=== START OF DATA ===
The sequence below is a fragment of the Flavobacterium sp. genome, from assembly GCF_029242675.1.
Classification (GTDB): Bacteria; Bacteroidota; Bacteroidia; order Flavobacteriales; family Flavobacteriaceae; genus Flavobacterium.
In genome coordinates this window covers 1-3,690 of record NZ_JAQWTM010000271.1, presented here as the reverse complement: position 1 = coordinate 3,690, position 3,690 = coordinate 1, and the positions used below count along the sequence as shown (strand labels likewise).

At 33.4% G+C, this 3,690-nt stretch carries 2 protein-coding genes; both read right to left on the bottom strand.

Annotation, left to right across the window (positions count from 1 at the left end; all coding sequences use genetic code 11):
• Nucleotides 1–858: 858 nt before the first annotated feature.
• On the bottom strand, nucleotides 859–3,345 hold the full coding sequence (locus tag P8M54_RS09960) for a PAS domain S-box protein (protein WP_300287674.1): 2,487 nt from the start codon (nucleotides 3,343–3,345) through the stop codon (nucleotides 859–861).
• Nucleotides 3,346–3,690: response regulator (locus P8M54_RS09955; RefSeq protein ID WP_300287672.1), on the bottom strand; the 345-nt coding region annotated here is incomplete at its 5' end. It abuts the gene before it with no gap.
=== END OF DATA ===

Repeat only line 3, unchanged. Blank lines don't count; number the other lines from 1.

In genome coordinates this window covers 1-3,690 of record NZ_JAQWTM010000271.1, presented here as the reverse complement: position 1 = coordinate 3,690, position 3,690 = coordinate 1, and the positions used below count along the sequence as shown (strand labels likewise).